The governing board of the Washington Suburban Sanitary Commission adjourned its first meeting in a month less than five minutes after it began yesterday, renewing questions about the panel's ability to do the water and sewer agency's business.
Contractors, some from as far away as Connecticut, left the session incensed. A settlement with the agency's general manager, whom the board tried to fire five months ago, remained unresolved. Elected officials and staff at the utility, which serves 1.6 million customers in Montgomery and Prince George's counties, expressed concern about the future of the giant agency.
"We're watching the dismantling of an agency before our very eyes," said Montgomery County Council member Nancy Floreen (D-At Large), chairman of the council committee that oversees WSSC.
After the meeting, she conferred with Prince George's County Council member David Harrington (D-Bladensburg) about possible state intervention to resolve the impasse.
Commissioners have been accused of paralyzing the agency since they tried to fire General Manager John R. Griffin on Feb. 18. Routine contracts have been delayed, and two of the board's last three meetings have been canceled.
Prince George's County Executive Jack B. Johnson (D) has lobbied for his campaign chairman, former WSSC commissioner Henry T. Arrington, to be appointed interim general manager. Council members from both counties oppose the move.
Five of the six board members were present yesterday morning, but Chairman Joyce Starks, a Johnson appointee, had scheduled discussion of Griffin's status for the afternoon, when two commissioners could not attend. Commissioner Jinhee Kim Wilde (Montgomery) tried to revise the schedule but was rebuffed by Starks, who adjourned the session after four minutes.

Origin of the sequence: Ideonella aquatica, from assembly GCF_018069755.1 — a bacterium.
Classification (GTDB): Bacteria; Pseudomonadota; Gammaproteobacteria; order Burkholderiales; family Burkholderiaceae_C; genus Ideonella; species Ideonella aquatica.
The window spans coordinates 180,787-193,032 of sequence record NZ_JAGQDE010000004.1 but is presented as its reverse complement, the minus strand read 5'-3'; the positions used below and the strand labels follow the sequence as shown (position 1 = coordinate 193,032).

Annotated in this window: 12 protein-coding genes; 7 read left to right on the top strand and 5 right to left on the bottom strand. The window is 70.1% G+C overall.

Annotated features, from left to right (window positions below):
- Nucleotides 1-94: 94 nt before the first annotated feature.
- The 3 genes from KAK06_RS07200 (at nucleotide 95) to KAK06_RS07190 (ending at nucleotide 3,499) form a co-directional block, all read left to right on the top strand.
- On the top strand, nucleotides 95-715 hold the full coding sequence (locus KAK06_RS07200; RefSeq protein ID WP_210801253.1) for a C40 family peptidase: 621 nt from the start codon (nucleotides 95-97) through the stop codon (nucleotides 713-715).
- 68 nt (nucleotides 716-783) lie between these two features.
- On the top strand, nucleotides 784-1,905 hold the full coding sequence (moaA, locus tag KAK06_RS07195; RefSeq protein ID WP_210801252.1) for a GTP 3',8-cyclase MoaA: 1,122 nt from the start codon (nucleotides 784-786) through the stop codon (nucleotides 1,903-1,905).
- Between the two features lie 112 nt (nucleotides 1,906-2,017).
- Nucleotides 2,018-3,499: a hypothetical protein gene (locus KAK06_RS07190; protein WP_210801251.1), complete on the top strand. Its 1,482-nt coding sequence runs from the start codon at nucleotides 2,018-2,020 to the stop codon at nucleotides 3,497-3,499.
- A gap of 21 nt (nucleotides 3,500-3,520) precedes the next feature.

After the meeting, four commissioners called an emergency session for Wednesday to complete Griffin's settlement, appoint an interim general manager and begin the search for a permanent replacement. According to WSSC bylaws, a special meeting called by four commissioners does not need the approval of the chairman.
The general reaction after the meeting was outrage and concern.
Contractor Charles F. Smith awoke at 2:30 a.m. and drove from Watertown, Conn., to discuss a bid from his company, Heitkamp Inc., on a $1 million job to clean and line water main replacements.
"There are millions of people that are depending on them for water, and they can't start a meeting?" he yelled to a colleague on his cell phone.
Starks had scheduled a closed session for 2 p.m. yesterday to discuss Griffin's situation. Three of the commissioners -- Wilde, Artis G. Hampshire-Cowan (Prince George's) and Luis Valencia (Montgomery) -- protested because two were unable to attend. But Starks did not revise the schedule.
After the meeting was called to order at 9:06 a.m., Wilde tried to change the agenda. Starks recognized Commissioner Prem P. Agarwal, another Johnson appointee, who called for approval of Starks's agenda. No one seconded his motion.
Wilde again tried to move the afternoon session, but Starks, chairing her first WSSC meeting, declared the motion out of order. General Counsel Ben Bialek told her it was common to reorder agenda items.
Starks said the motion was out of order because the bylaws did not permit it. But her response left many onlookers confused.
"You can't reschedule," she said. "You can renew or you can add or reschedule. . . . It doesn't say to reschedule the entire agenda."
With that, she adjourned the meeting. It was 9:10.